It's a new year and Apple's got a new version of iOS brewing: iOS 17.3. While it's only been a month since iOS 17.2 dropped, rumor has it Apple will roll out an update to its popular mobile operating system sometime in January or early February. So, if you already have one of the best iPhones, what can you expect when Apple’s big software upgrade launches?
We've rounded up all the rumored iOS 17.3 features on the horizon, including a new security stopgap to keep hackers' mitts off any sensitive information on your iPhone and the revival of the collaborative playlist feature we saw shelved in iOS 17.2. Of course, all of this should be taken with a grain of salt as it's subject to change, but several iOS 17.3 betas have given us a good idea of what to expect from Apple’s next iterative update.
Before we dive in, an important development to note: Last week, Apple pulled the latest iOS 17.3 beta 2 just hours after its release due to an issue that was breaking devices. As reported by MacRumors, several users who updated complained their devices became stuck in a boot loop. The problem seemed tied to having the Back Tap feature enabled; whether you had a Double Tap or a Triple Tap set up, the feature would always boot loop your device. Once the bug is addressed, Apple will re-release the beta to developers. Hopefully soon so that we don't have much longer to wait for the full public launch.
Stolen Device Protection
As hackers get more crafty, so too will iOS. The most significant rumored iOS 17.3 improvement is a brand new security feature called Stolen Device Protection, a handy stopgap for those times when thieves may have spotted your passcode before swiping your phone.
We've already seen this feature in action as part of the iOS 17.3 beta 1 that rolled out to developers in December. When activated, Stolen Device Protection requires Face ID or Touch ID authentication to do things like view passwords, turn off lost mode, erase content, and more — with no ability to bypass those checks with a passcode.
Other more sensitive features and settings will be locked behind a delayed biometric security system requiring users to verify their identity with Face ID or Touch ID, and then repeat the process an hour later. Apple claims that the process won’t trigger in “familiar locations” where users frequently use their phones like home or work.
Previously, a passcode-possessing iPhone thief could gain access to all kinds of sensitive information at their fingertips. Stolen Device Protection aims to diminish that security threat significantly.
Collaborative Playlists are back
Apple Music's Collaborative Playlists first made their debut in the iOS 17.2 beta but were removed by Apple before the official release due to concerns about potential misuse. Fortunately, Collaborative Playlists made a comeback in the iOS 17.3 beta 1, allowing multiple Apple Music users to collectively edit, add, reorder or remove songs to a shared playlist.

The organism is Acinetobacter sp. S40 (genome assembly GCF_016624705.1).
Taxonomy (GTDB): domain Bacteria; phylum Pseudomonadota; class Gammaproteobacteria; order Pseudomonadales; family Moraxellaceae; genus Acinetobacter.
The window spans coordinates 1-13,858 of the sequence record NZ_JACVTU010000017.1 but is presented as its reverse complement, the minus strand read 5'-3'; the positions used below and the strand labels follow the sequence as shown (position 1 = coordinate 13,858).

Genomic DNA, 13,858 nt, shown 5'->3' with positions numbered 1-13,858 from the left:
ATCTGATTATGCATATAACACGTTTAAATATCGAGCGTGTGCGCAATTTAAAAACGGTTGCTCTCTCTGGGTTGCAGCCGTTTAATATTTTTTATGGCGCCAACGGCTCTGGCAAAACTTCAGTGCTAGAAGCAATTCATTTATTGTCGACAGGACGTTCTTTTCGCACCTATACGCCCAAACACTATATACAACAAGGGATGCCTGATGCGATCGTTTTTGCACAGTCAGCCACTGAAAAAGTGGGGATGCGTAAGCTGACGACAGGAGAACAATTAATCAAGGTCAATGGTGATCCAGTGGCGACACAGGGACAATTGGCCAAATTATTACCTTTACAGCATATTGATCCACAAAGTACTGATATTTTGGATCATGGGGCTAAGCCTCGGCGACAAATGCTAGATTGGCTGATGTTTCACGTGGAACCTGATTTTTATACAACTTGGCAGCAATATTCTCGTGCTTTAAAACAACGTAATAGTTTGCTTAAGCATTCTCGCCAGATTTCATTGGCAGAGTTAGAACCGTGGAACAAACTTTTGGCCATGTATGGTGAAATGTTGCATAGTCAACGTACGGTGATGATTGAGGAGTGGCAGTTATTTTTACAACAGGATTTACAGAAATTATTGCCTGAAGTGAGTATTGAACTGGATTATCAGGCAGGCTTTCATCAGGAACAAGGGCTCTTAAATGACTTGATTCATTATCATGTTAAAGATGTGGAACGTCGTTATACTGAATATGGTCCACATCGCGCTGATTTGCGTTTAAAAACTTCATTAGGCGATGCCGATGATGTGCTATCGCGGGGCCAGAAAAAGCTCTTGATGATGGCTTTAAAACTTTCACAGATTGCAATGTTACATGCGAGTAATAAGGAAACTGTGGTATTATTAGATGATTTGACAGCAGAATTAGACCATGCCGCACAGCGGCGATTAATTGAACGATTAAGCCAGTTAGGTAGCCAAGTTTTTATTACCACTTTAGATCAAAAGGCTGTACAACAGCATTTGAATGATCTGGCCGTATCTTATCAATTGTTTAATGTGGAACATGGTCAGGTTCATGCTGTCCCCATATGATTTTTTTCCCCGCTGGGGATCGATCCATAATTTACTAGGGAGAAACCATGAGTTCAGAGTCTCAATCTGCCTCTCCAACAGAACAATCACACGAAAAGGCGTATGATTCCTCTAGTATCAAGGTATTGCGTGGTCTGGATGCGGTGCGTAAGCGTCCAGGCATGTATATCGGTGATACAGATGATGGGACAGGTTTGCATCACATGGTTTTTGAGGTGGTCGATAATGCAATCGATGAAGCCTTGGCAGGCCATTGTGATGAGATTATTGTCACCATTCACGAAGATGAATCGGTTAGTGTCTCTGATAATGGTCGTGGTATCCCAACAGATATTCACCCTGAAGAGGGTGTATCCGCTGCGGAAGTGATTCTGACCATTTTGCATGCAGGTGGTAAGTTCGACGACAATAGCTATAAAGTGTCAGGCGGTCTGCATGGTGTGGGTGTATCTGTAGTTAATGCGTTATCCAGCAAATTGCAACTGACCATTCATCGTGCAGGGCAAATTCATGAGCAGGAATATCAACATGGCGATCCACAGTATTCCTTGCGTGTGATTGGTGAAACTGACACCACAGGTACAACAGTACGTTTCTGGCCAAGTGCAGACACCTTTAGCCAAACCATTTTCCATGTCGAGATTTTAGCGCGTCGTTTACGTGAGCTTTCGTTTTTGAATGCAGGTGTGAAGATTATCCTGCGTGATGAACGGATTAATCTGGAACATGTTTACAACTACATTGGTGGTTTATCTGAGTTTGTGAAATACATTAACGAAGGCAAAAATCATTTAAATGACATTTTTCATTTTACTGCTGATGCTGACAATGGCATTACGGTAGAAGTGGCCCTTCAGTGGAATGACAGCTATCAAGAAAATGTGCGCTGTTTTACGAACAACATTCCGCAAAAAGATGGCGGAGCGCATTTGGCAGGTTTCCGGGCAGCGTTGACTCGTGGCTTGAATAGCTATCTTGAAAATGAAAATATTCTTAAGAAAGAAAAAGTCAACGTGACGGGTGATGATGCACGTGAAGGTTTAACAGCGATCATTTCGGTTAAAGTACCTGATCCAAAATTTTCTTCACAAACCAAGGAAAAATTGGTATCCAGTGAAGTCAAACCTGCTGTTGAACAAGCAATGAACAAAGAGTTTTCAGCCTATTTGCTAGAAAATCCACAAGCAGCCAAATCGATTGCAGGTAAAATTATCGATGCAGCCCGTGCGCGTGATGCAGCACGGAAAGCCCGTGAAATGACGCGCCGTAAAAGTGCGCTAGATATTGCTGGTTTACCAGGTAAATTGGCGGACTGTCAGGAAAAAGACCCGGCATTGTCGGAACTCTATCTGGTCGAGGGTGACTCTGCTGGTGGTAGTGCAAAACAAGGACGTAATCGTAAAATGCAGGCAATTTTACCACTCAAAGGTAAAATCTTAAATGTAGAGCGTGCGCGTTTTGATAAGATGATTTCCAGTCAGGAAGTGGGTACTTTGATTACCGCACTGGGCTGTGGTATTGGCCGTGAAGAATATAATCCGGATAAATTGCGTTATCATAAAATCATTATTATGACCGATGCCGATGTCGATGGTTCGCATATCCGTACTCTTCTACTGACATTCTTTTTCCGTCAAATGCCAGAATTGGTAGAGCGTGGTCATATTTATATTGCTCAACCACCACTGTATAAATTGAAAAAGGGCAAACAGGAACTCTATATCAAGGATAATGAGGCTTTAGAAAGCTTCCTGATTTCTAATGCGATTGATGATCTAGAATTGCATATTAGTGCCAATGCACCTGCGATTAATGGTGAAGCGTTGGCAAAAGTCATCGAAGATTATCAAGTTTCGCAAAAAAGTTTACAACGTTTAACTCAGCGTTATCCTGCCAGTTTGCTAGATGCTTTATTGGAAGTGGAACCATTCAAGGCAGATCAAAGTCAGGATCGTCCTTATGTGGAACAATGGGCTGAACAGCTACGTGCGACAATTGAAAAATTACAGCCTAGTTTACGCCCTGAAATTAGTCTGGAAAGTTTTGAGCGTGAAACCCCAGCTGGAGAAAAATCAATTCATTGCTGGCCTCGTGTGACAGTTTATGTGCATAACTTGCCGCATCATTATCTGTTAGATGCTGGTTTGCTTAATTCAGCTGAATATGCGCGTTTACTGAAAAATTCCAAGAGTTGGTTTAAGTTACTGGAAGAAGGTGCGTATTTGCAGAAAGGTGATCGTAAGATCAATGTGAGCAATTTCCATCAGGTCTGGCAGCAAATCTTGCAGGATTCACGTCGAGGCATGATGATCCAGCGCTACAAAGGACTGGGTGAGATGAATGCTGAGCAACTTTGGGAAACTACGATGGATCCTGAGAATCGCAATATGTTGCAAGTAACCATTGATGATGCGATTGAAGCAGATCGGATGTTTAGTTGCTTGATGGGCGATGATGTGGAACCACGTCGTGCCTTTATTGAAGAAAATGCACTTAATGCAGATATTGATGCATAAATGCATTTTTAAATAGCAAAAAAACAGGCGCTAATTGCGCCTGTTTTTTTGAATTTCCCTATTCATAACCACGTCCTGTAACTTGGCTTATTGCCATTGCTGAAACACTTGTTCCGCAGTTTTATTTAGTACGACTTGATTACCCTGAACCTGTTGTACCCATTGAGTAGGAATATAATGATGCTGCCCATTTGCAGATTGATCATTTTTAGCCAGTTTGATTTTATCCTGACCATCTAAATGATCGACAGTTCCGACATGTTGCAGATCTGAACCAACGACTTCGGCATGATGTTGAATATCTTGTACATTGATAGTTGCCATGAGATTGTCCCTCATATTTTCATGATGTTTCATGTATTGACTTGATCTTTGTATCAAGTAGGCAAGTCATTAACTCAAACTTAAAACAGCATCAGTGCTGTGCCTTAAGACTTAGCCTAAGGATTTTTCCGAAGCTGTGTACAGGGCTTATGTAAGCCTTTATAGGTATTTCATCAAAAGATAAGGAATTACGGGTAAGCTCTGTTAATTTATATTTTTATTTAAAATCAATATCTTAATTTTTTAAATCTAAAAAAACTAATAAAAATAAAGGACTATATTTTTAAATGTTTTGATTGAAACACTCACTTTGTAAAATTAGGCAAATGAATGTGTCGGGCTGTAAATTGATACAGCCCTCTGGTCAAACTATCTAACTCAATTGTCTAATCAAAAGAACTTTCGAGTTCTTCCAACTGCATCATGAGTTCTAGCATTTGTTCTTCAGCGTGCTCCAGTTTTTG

It's a nifty little feature Spotify users have enjoyed for some time now that's finally making its way over to Apple Music. Alongside the re-introduction of collaborative playlists, Apple's also adding a new emoji button in the main player window for users to react with emojis like on messaging apps. When tapped, the button shows some suggested reactions as well as a plus icon to search for more. Selecting an emoji makes it appear in a fun little animation, which your collaborators will be able to see when they play the same track in the playlist.
As for Apple's concerns, reports suggest the company plans to put several precautions in place to prevent spam and abuse, including a limit on how many “pending requests” a playlist could have. As it stands, though, it remains unclear whether such measures have been implemented and what they might entail.
Important security patches
Last but certainly not least, Apple's expected to roll out multiple security patches with the latest iOS 17 update. iPhones have recently been the targets of many spyware attacks, leading Apple to beef up security and include several critical vulnerability patches with iOS 17.2.1. We're expecting iOS 17.3 to introduce several important preventive measures as well, possibly for flaws already being used in attacks.
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Alyse Stanley is a news editor at Tom’s Guide overseeing weekend coverage and writing about the latest in tech, gaming and entertainment.
Prior to joining Tom’s Guide, Alyse worked as an editor for the Washington Post’s sunsetted video game section, Launcher. She previously led Gizmodo’s weekend news desk, where she covered breaking tech news — everything from the latest spec rumors and gadget launches to social media policy and cybersecurity threats. She has also written game reviews and features as a freelance reporter for outlets like Polygon, Unwinnable, and Rock, Paper, Shotgun. She’s a big fan of horror movies, cartoons, and miniature painting.